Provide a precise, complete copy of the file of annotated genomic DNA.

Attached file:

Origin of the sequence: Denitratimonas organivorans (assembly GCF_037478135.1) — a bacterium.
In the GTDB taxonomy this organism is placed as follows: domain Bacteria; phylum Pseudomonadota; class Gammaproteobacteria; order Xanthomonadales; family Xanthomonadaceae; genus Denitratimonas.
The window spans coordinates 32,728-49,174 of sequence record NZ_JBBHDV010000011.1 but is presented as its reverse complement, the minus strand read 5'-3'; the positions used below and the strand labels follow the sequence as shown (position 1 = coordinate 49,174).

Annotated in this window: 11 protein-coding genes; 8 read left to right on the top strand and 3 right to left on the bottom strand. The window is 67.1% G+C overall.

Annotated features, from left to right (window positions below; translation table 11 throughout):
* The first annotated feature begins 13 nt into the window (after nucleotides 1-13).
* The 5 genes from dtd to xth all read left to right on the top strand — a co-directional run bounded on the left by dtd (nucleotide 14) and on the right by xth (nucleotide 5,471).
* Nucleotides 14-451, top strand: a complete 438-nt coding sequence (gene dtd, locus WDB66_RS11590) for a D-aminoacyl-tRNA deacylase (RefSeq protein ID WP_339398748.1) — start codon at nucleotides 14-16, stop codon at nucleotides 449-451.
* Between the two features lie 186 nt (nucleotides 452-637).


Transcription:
Origin of the sequence: Denitratimonas organivorans (assembly GCF_037478135.1) — a bacterium.
In the GTDB taxonomy this organism is placed as follows: domain Bacteria; phylum Pseudomonadota; class Gammaproteobacteria; order Xanthomonadales; family Xanthomonadaceae; genus Denitratimonas.
The window spans coordinates 32,728-49,174 of sequence record NZ_JBBHDV010000011.1 but is presented as its reverse complement, the minus strand read 5'-3'; the positions used below and the strand labels follow the sequence as shown (position 1 = coordinate 49,174).

Annotated in this window: 11 protein-coding genes; 8 read left to right on the top strand and 3 right to left on the bottom strand. The window is 67.1% G+C overall.

Annotated features, from left to right (window positions below; translation table 11 throughout):
* The first annotated feature begins 13 nt into the window (after nucleotides 1-13).
* The 5 genes from dtd to xth all read left to right on the top strand — a co-directional run bounded on the left by dtd (nucleotide 14) and on the right by xth (nucleotide 5,471).
* Nucleotides 14-451, top strand: a complete 438-nt coding sequence (gene dtd, locus WDB66_RS11590) for a D-aminoacyl-tRNA deacylase (RefSeq protein ID WP_339398748.1) — start codon at nucleotides 14-16, stop codon at nucleotides 449-451.
* Between the two features lie 186 nt (nucleotides 452-637).